How much can a reviewer really say about The Transfiguration without entering into spoilers?
It is a vampire film – one with a difference.
The bloodsucker is young Milo (Eric Ruffin) a fourteen year old (but looks younger) African-American boy who we first see feasting on the neck of an older white guy in a restroom cubicle. A guy outside notices, but then looks away.
Milo lives with his older brother, Lewis (Aaron Clifton Moten), a veteran living in the projects – that’s American for housing estate. Lewis doesn’t get out much; we mostly see him watching TV.
Milo is mostly glued to his laptop also, watching vampire movies streamed from the internet. He’s a ‘Netflix and Kill’ kind of kid. What he can do with VHS copies of The Lost Boys, Nadja and more is anyone’s guess. Oh yes, he hides money behind them, taken from his victims.
Milo is a serial killer, but one that excites no feeling of dread when he enters the frame. You are more afraid for him than of him. We see him spoken to by an (off-camera) counsellor and queue inside a post office to cash a cheque. In a traditional serial-killer movie, we see victims from the killer’s point of view. Milo appears more victim than killer here.
Milo doesn’t take notes in class. He keeps his own journal in which he writes ‘rules’. His calendar identifies a day in each month on which his bloodlust will be satisfied.
His life transforms when he meets Sophie (Chloe Levine) who lives on the ninth floor with her grandfather. He is drawn to her when he first sees her self-harming with a knife – a ‘come hither’ for any self-respecting Nosferatu.
Debutante writer-director Michael O’Shea charts the awkward relationship between these troubled teens, one who criticises most vampire films for being unrealistic, the other wants to escape New York City – the film is set in Queens – to stay with her cousin.
So what turned Milo into a junior vampire? There is an explanation – but it’s not entirely convincing. The attacks also increasingly lack credibility, not so much from the initial strike, but the blood-sucking itself, surprisingly unmessy.
The Transfiguration is different – and serious-minded – enough to justify its selection in Un Certain Regard at last year’s Cannes Film Festival. O’Shea himself is no overnight success story – and therefore an inspiration to late-bloomer filmmakers everywhere. He graduated from the State University of New York (SUNY) in the 1990s, worked as a cab driver and a bouncer as well as fixing computers, before deciding that he could only enter the market with a horror film. His girlfriend, Susan Leber, a film producer of some repute (Obvious Child, Learning to Drive) encouraged him to make first a short, Milo (2014) and then expand the idea into a feature. The Transfiguration begins where Milo ends.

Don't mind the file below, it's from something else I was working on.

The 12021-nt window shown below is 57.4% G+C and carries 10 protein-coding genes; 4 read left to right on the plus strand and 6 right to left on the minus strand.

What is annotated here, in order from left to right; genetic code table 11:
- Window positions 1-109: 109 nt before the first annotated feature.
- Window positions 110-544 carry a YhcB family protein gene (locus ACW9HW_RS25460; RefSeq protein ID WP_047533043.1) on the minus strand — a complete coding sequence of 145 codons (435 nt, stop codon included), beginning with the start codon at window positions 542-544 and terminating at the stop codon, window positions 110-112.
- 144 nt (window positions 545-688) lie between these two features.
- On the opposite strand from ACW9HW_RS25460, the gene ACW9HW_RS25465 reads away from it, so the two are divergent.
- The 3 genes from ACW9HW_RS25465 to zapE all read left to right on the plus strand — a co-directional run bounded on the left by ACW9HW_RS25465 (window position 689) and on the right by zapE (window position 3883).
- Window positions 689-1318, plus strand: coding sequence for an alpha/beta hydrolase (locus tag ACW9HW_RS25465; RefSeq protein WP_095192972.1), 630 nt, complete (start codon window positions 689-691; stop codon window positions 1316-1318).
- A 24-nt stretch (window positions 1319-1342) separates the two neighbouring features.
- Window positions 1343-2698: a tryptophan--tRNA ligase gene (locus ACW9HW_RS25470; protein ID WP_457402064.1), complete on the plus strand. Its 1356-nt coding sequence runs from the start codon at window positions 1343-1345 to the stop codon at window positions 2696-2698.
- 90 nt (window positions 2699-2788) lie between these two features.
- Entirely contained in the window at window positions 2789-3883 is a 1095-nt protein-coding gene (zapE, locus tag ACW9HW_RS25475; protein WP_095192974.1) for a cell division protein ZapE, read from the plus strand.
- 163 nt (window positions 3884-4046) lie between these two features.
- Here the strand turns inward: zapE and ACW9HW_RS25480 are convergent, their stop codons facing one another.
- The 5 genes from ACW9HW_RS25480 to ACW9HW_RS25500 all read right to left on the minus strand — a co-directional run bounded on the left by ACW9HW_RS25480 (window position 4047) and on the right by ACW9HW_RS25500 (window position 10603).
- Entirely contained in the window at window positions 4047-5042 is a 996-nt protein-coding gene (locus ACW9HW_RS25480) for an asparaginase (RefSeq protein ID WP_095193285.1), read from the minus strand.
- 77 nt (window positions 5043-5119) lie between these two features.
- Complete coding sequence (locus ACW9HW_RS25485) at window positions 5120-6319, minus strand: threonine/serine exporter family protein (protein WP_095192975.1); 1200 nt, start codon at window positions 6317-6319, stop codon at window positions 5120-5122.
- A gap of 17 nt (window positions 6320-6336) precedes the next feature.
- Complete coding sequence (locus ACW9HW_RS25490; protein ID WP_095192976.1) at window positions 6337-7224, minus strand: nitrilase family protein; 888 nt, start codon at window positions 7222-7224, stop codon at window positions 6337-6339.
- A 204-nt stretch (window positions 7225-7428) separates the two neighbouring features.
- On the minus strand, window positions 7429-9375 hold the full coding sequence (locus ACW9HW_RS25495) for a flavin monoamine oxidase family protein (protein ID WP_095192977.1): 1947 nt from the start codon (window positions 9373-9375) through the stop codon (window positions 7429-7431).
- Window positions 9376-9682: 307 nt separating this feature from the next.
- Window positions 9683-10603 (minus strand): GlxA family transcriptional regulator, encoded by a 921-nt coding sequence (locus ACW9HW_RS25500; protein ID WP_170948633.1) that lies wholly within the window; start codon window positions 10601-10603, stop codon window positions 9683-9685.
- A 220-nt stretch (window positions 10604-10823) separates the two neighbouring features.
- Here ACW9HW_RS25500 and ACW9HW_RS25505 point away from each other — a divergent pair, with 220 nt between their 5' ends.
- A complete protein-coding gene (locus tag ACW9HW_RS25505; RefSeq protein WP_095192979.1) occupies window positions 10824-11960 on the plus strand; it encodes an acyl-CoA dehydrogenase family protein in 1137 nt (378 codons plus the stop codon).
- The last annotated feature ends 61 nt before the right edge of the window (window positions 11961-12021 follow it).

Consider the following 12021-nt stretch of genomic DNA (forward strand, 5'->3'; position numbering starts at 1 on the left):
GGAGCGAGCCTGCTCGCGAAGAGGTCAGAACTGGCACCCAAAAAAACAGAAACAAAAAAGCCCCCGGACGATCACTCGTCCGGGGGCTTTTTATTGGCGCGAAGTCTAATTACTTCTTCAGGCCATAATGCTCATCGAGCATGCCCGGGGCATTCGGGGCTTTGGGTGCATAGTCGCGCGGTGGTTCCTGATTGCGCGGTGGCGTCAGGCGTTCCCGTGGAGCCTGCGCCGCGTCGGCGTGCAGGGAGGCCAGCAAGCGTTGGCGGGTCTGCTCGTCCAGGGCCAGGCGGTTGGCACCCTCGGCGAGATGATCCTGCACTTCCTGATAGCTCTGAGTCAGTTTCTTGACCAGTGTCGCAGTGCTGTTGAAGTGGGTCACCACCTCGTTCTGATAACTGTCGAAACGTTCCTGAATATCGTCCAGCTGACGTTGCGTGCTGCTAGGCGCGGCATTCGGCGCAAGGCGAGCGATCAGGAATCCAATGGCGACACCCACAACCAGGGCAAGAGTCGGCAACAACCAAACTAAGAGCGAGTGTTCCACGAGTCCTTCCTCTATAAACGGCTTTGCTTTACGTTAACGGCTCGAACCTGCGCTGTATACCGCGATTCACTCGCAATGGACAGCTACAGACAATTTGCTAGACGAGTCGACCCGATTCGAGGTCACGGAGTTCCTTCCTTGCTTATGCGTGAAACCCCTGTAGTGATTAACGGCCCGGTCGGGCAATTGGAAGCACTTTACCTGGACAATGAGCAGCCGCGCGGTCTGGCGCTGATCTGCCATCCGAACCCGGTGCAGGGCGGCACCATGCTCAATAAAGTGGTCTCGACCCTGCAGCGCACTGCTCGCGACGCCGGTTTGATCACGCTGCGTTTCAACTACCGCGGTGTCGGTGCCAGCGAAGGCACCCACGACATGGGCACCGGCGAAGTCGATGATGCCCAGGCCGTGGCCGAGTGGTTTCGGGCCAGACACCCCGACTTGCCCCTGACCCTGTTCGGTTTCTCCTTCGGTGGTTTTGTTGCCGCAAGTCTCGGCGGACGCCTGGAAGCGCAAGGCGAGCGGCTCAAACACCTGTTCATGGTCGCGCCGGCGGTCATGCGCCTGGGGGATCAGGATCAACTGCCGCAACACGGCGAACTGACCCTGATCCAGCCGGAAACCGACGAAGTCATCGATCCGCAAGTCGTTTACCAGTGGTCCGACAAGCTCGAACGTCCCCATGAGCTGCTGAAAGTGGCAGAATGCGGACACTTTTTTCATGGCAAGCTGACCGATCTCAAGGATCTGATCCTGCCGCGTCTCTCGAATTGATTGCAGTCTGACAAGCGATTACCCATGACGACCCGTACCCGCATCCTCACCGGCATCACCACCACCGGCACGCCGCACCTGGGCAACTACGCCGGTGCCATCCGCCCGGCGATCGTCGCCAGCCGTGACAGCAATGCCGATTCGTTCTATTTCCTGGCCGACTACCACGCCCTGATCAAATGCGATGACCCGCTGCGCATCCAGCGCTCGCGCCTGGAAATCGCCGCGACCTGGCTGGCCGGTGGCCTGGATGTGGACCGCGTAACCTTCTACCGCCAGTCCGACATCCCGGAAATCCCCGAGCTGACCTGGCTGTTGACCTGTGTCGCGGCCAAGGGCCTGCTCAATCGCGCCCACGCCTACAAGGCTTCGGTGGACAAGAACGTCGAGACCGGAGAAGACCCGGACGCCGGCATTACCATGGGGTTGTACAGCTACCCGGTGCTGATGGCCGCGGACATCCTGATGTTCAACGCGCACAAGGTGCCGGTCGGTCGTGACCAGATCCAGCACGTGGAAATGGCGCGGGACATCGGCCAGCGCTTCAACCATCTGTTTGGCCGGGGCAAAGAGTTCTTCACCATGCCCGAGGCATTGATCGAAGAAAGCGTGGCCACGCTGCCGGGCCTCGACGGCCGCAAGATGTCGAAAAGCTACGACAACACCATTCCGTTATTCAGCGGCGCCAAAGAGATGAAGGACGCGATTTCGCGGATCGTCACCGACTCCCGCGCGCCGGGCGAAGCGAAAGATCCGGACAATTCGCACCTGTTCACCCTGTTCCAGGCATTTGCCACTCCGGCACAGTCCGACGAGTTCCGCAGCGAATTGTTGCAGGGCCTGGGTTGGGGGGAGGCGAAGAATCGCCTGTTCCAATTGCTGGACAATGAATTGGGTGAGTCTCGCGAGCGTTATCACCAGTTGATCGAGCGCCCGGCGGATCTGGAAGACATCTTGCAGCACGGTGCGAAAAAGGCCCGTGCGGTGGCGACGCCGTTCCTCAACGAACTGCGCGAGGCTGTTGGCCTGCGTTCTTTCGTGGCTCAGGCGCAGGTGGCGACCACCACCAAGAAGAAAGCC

The central thesis, as expounded by Milo, is that if something like vampires has been in the culture long enough, then it must be real. This is a suspect argument, especially when applied to race. Racial stereotypes have existed for centuries too, so they must also be real. But Milo’s point of view isn’t O’Shea’s. When O’Shea equates vampires with African-Americans, what he is really saying is that the myths about both groups are untrue. In the centrepiece scene, Milo lures a white kid wanting ‘Molly’ to a basement where he comes face to face with a teen gang. The gang abrades the drug-seeker for judging them with a stereotype: they are black, so therefore they must have drugs. What they have instead are bad tempers and a gun.
O’Shea’s second serious point is around the behaviour of a vampire; they must know that killing is wrong. This forms the basis of the film’s finale.
Described by some critics as a neo-realist vampire movie – Nosferatu shot by Vittorio De Sica – The Transfiguration is filmed with long lenses in locations where the locals don’t know they are in a movie; at least one scene has a tell-tale wobble. On the scale of Milo’s favourite vampire movies, it is closer to Martin than Let The Right One In. Milo frequently asks if he can leave, rather than enter.
It is also the second release in recent months – the other being Anna Rose Holmer’s The Fits – where a white filmmaker has taken a black subject not to exploit the market but to make an alternative to Hollywood African-American cinema – that is, anything produced by Will ‘Power’ Packer. Chad Hartigan’s Morris from America, screened at last year’s Sundance London, is another example of this. With the success of Moonlight, I can see black filmmakers kicking back against this trio of movies. They can make their own independent, counter-cultural cinema, thanks very much. On its own merits, O’Shea’s film is worth a look, but the Cannes Film Festival would have gained better credibility by screening the work of new African-American filmmakers.
The Transfiguration is out on DVD & Blu-Ray now!